Ludlow Street was once called Dublingate Street as it led down to the gate in the town walls on the road to Dublin.  After the Cromwellian dispossessions in the mid 17th century, the Nangle Estate came into the hands of  John Preston.  John's daughter Mary married Peter Ludlow, who was M.P. for Meath in 1719 and 1727.  Peter Ludlow was created Baron Ludlow of Ardsallagh in 1735, and Viscount Preston of Ardsallagh and first Earl of Ludlow in 1760.

old ludlow st

(Above) Ludlow Street - mid 19th century (photo courtesy C. Ryan)

ludlow st

Ludlow St. in 2011 (above) looking towards Market Sq.  The stone building in the rightforeground with the white door marks the location of the old Tholsel or Market House. Photo: © Navan & District Historical Society

Ludlow Street was once called Dublingate Street

In the 1700s the name of this street changed to Ludlow St. after Lord Ludlow, one of the local gentry descended from Cromwell's General of the same name.

He had married into the Preston Family, who had replaced the Nangles as Barons of Navan after the Cromwellian dispossessions.

No 12 Ludlow St. - Reel's Shop (The Oriel Cafe marks the site of the Dublin Gate, and the

southern limit of the medieval town).

Photo: © Navan & District Historical Society


The Last Picture Show

(below left) The old Palace Cinema Ludlow St. 2004 (Photo Brendan McNally)

and (below right) its reincarnation as the Palace Nightclub (photo 2012)

palace cinema palace night club


Ludlow Street in the 1940s

The information below is from Frank Lynch (postman) late of St. Finian's Tce.

1. Tara Restaurant

2. Medical Hall, Finnegan / Barry Reilly

3. Noonan Solicitors

4. Old Court House

5. Katie Lallaway Private Residence. [Tubberourm - alleged home of Collier the Robber]

6. Tuites Butcher

7. Vaughan's Pub.

8.   New Cornmarket - [a number of people lived in this area , including people by the name of Hand.  There were some small workshops, and the local Electricity Turbine was housed here also.]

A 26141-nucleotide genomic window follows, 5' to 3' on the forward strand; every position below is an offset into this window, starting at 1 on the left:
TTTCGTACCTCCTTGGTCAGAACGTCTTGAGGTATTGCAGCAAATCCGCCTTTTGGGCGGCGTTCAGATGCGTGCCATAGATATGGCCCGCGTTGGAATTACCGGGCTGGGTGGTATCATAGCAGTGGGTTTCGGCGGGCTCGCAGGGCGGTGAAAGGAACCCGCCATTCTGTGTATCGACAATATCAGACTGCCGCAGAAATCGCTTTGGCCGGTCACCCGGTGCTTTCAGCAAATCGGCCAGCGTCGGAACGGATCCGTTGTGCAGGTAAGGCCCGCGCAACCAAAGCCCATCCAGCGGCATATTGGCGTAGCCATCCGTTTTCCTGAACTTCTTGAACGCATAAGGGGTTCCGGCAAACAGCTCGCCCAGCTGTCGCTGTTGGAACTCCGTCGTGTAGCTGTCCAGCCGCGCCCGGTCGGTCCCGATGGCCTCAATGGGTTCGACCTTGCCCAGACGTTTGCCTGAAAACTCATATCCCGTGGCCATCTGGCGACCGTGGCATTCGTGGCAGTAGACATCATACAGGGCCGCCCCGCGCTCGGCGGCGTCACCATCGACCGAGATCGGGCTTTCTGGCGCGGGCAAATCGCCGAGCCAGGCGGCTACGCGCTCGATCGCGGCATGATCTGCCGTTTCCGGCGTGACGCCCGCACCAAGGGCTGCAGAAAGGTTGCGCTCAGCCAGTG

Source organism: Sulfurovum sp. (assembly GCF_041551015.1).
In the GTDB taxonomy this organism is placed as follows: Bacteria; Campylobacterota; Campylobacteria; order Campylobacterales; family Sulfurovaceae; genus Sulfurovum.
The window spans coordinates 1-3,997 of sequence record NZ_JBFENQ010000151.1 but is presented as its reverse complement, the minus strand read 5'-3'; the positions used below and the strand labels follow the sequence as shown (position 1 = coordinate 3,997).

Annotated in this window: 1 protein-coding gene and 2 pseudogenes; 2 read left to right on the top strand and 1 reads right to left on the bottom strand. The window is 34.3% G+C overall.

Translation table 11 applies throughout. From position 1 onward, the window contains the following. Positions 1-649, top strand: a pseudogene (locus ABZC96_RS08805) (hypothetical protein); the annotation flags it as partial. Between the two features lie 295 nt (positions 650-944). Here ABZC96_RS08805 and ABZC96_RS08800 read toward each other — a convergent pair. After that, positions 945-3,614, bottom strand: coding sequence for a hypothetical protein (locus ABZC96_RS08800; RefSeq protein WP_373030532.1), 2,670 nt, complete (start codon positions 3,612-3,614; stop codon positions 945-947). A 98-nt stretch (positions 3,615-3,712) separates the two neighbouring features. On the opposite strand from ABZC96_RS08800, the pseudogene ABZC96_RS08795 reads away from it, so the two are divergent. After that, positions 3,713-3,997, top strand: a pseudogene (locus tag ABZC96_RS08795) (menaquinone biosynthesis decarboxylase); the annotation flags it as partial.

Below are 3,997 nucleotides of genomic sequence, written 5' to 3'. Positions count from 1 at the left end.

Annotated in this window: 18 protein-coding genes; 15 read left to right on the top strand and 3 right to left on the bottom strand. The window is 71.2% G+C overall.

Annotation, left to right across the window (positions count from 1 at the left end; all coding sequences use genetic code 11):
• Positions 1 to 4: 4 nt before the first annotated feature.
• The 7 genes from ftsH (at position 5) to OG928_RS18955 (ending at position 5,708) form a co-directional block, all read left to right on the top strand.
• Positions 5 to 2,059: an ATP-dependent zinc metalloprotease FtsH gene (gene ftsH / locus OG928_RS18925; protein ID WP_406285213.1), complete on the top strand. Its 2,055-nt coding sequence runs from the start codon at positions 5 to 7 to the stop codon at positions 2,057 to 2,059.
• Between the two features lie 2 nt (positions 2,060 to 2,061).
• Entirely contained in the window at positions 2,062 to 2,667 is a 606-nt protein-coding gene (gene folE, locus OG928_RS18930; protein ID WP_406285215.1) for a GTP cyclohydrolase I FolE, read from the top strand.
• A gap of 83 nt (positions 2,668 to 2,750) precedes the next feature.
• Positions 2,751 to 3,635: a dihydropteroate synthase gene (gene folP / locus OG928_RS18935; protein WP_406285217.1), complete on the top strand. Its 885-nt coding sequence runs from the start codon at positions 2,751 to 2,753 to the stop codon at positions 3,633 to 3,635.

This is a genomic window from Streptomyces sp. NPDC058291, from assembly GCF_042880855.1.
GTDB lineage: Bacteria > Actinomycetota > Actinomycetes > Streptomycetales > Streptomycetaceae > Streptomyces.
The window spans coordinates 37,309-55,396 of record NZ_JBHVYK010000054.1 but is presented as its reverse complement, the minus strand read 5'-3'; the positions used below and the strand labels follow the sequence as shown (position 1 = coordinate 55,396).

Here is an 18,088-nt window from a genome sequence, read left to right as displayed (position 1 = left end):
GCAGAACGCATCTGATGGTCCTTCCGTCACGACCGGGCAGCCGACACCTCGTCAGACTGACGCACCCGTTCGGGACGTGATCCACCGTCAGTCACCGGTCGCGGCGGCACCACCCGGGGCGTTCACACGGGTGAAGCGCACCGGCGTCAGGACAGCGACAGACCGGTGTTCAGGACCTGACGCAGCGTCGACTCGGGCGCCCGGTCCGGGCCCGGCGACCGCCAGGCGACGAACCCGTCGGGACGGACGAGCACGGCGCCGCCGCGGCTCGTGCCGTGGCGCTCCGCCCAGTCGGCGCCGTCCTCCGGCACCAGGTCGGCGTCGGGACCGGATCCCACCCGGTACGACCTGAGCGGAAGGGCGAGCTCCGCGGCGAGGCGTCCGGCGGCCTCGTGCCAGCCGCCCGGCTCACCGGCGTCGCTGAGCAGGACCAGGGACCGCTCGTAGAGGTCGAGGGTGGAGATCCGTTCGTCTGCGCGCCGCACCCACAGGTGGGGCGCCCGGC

9. Berminghams / Marmions Pub

10. John Nolan Chemist

11. Finnegans Grocery, Pub and Undertaker

12. Foundry Lane On this lane Jody Clarke & Manus McNamee had a furniture factory. Also Nash's Foundry (owned by Joshua Elliott) made fork heads here.

13. Martin Healy's now the Oriel

14. Barney Allen Bicycle Shop and hackney hire.

15. Finucane's Menswear.

16. Gilsenan's Meal Store

17. Palace Cinema

18. Finucane's General Household Goods

19. McKenna's Private Residence and Guesthouse

20. Nicky Naulty Music Shop

21. Minnagh's Ladies' Hairdressers

22. Cooke's Tailors


Ludlow Street in 2004

[John O'Grady]

1. 2004: The Poppy Seed. This was the Tara Restaurant owned by Pat Fitzsimons and he lived here.

2. 2004: Medical Hall. This chemist shop was owned by Willie Finnegan.

3. 2004: Cowan Insurance. Tom Noonan, solicitor lived here. The hall door is still there.

4. 2009: Last occupier was Reilly, Solicitors. It was vacant in 2013. This was the site of the Toll House or Tholsel where dues were paid. It also served as a Market House and was the centre of the town's trade. It was demolished in 1800. The present building was the Town Hall, Gaol and Courthouse. It was the Trustee Savings Bank before the present occupiers took it over.  A carved stone with the inscription; " Edmund Manninge was overseer of this work in the year of Our Lord 1632. On whose soul the Lord have mercy," is still located within the building.

Petty and Quarter Sessions were held in the Courthouse. Meath County Council met there up to 1912. There were stocks outside to hold criminals and villians awaiting trial. They are now in front of the Town Hall in Watergate Street. Some of the thick barred gaol windows still remain.

5. 2004:  Sean McGrane (right) This was formerly Tuite’s butchers.